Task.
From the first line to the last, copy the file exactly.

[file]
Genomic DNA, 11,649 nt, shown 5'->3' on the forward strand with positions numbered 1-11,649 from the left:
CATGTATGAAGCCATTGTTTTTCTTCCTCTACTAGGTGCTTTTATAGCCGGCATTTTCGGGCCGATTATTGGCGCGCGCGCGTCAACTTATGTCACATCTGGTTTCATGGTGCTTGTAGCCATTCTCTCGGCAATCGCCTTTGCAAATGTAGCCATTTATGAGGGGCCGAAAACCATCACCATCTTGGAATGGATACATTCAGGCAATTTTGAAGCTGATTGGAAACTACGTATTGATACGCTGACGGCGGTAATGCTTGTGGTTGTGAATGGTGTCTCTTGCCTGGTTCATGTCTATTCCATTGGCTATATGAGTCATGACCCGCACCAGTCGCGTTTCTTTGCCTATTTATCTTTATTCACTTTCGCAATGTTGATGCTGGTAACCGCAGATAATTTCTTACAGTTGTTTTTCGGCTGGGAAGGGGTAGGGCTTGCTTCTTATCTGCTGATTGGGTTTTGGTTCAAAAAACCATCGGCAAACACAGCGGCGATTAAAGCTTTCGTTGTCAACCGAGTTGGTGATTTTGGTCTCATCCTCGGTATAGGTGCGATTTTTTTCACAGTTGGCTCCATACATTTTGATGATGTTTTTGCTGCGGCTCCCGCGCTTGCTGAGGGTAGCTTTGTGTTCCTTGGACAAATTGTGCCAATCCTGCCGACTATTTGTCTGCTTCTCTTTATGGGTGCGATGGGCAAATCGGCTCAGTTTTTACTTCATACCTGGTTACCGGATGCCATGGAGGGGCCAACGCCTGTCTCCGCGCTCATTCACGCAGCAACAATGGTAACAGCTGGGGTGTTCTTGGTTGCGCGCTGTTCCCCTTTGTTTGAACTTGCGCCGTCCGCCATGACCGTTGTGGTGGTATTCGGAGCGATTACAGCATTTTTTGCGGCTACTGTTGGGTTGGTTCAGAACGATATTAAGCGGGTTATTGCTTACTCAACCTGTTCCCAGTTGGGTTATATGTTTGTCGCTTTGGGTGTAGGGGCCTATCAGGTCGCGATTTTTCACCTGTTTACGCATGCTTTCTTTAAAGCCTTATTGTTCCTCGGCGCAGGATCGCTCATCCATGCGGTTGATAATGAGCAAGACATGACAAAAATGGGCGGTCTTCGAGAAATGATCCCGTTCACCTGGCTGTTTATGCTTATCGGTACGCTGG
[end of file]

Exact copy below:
Genomic DNA, 11,649 nt, shown 5'->3' on the forward strand with positions numbered 1-11,649 from the left:
CATGTATGAAGCCATTGTTTTTCTTCCTCTACTAGGTGCTTTTATAGCCGGCATTTTCGGGCCGATTATTGGCGCGCGCGCGTCAACTTATGTCACATCTGGTTTCATGGTGCTTGTAGCCATTCTCTCGGCAATCGCCTTTGCAAATGTAGCCATTTATGAGGGGCCGAAAACCATCACCATCTTGGAATGGATACATTCAGGCAATTTTGAAGCTGATTGGAAACTACGTATTGATACGCTGACGGCGGTAATGCTTGTGGTTGTGAATGGTGTCTCTTGCCTGGTTCATGTCTATTCCATTGGCTATATGAGTCATGACCCGCACCAGTCGCGTTTCTTTGCCTATTTATCTTTATTCACTTTCGCAATGTTGATGCTGGTAACCGCAGATAATTTCTTACAGTTGTTTTTCGGCTGGGAAGGGGTAGGGCTTGCTTCTTATCTGCTGATTGGGTTTTGGTTCAAAAAACCATCGGCAAACACAGCGGCGATTAAAGCTTTCGTTGTCAACCGAGTTGGTGATTTTGGTCTCATCCTCGGTATAGGTGCGATTTTTTTCACAGTTGGCTCCATACATTTTGATGATGTTTTTGCTGCGGCTCCCGCGCTTGCTGAGGGTAGCTTTGTGTTCCTTGGACAAATTGTGCCAATCCTGCCGACTATTTGTCTGCTTCTCTTTATGGGTGCGATGGGCAAATCGGCTCAGTTTTTACTTCATACCTGGTTACCGGATGCCATGGAGGGGCCAACGCCTGTCTCCGCGCTCATTCACGCAGCAACAATGGTAACAGCTGGGGTGTTCTTGGTTGCGCGCTGTTCCCCTTTGTTTGAACTTGCGCCGTCCGCCATGACCGTTGTGGTGGTATTCGGAGCGATTACAGCATTTTTTGCGGCTACTGTTGGGTTGGTTCAGAACGATATTAAGCGGGTTATTGCTTACTCAACCTGTTCCCAGTTGGGTTATATGTTTGTCGCTTTGGGTGTAGGGGCCTATCAGGTCGCGATTTTTCACCTGTTTACGCATGCTTTCTTTAAAGCCTTATTGTTCCTCGGCGCAGGATCGCTCATCCATGCGGTTGATAATGAGCAAGACATGACAAAAATGGGCGGTCTTCGAGAAATGATCCCGTTCACCTGGCTGTTTATGCTTATCGGTACGCTGG